A new toolkit for community-based action, using strategies tested in Mongolia and other places, enables local citizens to fight for anti-pollution laws.
access to information
Pollution threatens the lives and livelihoods of billions of people around the world, particularly low-income communities and communities of color. Working with civil society organizations across six countries, WRI created new toolkit to support locally led efforts to secure the basic human right to a clean, healthy and safe environment.
This Technical Note documents a pilot project to better understand public water management by crowdsourcing responses to a standardized question set. Using the results of the pilot and additional stakeholder interviews, the authors have developed an updated question set to assess conditions of public water management for industrial water users.
Four environmental defenders are murdered every week in Latin America and the Caribbean. A new regional agreement aims to protect them and provide all citizens with environmental rights.
Threats against environmental defenders are rising in Latin America and the Caribbean. An agreement being negotiated this week could protect the region's activists.
Ensuring that poor, vulnerable communities everywhere have the voice, power and information to protect their right to a safe, clean and healthy environment
Improving transparency of concessions data—the who, what, when and where of commercial activities that drive over 60% of global deforestation—is critical to preventing forest loss.
This working paper gives an overview of the availability of information for land concessions in 14 forested countries, with a special focus on open spatial information. More specifically, this paper examines the legal framework for granting concessions, laws governing the disclosure of spatial concessions data, and the completeness and quality of concessions data in each country.
Recent actions from the Trump administration could not only undermine the government's ability to protect the environment and public health, they erode the foundations of good governance.
A recent summit in Paris brought together heads of state, government officials and civil society leaders to discuss the future of open government. Three key messages emerged.
The Open Government Partnership's Subnational Government Pilot Program supports 15 pioneer local governments as they implement plans to strengthen transparency, access to open data, public engagement and accountability systems.
The climate and open government communities have historically worked in silos. That arrangement can't continue if countries are to successfully implement their national climate plans under the Paris Agreement.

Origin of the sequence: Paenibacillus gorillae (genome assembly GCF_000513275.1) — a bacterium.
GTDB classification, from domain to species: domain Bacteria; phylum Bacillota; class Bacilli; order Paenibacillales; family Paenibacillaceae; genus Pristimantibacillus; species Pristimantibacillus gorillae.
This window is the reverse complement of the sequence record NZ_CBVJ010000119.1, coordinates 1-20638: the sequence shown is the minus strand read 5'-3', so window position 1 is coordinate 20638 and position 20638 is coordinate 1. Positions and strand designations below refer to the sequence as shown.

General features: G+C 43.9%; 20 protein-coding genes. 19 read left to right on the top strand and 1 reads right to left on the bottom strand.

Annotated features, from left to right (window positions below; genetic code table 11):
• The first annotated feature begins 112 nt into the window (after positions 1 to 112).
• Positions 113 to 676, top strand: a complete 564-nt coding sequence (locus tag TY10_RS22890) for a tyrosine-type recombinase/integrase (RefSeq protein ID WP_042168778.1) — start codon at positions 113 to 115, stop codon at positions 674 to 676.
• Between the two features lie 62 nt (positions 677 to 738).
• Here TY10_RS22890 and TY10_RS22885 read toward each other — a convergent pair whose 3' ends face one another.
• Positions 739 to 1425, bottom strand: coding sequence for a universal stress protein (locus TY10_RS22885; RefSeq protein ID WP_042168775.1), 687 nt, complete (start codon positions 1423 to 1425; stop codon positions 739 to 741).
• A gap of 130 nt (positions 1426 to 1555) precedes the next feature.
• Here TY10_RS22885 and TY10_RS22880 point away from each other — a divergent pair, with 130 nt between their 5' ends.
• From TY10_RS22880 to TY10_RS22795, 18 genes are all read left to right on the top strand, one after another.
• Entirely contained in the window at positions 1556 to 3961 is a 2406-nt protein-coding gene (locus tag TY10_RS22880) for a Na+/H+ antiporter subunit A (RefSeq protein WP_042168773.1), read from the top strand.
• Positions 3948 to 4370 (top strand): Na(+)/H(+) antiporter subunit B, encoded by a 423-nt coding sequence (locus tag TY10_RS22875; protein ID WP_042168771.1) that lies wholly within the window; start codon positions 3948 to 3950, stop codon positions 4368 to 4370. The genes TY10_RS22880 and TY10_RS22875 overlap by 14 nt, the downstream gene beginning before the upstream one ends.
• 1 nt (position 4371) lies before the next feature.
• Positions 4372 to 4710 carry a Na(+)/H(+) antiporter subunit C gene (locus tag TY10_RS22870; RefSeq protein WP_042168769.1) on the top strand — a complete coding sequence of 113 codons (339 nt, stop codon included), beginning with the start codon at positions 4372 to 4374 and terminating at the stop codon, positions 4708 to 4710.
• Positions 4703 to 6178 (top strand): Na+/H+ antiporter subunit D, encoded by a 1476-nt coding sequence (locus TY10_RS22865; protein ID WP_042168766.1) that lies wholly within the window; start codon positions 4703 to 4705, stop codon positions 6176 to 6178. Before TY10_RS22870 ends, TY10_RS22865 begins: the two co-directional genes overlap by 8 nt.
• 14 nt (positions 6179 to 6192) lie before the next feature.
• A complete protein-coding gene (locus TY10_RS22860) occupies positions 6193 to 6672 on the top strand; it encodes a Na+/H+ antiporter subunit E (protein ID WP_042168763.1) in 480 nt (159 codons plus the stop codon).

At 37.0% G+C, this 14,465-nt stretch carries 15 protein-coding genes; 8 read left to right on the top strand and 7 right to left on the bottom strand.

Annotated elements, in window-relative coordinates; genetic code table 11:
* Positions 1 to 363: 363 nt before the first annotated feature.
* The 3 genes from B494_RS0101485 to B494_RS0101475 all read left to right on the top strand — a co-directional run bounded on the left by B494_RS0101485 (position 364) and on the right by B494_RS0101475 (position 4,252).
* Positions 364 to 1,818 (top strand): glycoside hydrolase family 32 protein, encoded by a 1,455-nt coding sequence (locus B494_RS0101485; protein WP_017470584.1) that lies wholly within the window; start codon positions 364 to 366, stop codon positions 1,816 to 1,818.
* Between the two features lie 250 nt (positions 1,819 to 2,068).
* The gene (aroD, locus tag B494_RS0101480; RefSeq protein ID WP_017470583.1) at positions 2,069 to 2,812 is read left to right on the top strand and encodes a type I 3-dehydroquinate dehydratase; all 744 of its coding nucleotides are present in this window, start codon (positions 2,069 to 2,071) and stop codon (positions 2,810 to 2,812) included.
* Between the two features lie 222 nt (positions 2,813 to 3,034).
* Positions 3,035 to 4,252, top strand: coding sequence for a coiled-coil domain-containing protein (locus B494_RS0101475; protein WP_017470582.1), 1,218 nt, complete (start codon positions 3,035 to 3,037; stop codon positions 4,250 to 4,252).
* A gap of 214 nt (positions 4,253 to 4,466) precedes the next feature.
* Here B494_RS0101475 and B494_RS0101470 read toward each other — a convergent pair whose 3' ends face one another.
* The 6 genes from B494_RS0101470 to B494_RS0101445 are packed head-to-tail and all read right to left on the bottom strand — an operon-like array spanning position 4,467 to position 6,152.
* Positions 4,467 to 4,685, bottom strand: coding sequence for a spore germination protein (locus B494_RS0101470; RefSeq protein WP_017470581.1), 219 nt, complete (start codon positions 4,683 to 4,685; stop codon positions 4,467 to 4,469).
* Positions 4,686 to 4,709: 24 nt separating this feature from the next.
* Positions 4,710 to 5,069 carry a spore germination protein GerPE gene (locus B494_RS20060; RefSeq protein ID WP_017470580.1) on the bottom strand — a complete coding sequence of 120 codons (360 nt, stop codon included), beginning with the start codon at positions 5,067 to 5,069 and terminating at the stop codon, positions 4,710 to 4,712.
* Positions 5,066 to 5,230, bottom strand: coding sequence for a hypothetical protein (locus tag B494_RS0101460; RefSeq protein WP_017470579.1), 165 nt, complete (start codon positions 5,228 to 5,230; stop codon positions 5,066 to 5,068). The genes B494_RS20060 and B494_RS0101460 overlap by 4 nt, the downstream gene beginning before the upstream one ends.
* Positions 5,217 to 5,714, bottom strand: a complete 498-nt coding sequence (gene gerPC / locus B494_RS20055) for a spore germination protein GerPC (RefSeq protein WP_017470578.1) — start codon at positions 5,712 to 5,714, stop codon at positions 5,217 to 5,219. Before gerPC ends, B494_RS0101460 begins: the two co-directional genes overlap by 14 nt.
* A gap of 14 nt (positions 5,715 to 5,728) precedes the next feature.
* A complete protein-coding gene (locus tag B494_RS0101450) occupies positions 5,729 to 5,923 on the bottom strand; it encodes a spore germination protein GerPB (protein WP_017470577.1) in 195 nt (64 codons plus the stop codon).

Berta Cáceres famously fought against the Agua Zarca Dam, which would have obstructed the Gualcarque River, a source of food and water for local communities. Her murder is tragic, senseless and unfortunately, indicative of more systemic governance problems.
Satellite data reveals that concessions cover more than half the Malaysian state of Sarawak, often overlapping with sensitive intact forests that are being degraded at one of the highest rates in the world.
Solving the challenges of air and water pollution will require more than the adoption of top-down solutions or greener technology. It will require countries to address key governance challenges, like inaccessible information and a lack of public participation.
Despite the encouraging expansion of environmental democracy around the world, there are still areas where environmental laws are not being properly or fully implemented. The Environmental Democracy Index reveals four areas where practice is not living up to legal standards.
Evaluating "environmental democracy" requires looking not just at the existence of laws, but their implementation.
The need is growing for public access to environmental information, public participation in environmental decision-making and enforcement of environmental laws. Without these rights, explain WRI Managing Director Manish Bapna and UN Special Rapporteur on Human Rights and the Environment John Knox, people are left marginalized and powerless.
EPA General Counsel Avi Garbow, renowned environmental attorney Rizwana Hasan and others explained at a recent event why citizens' rights to information, public participation and justice are critical for sustainable development.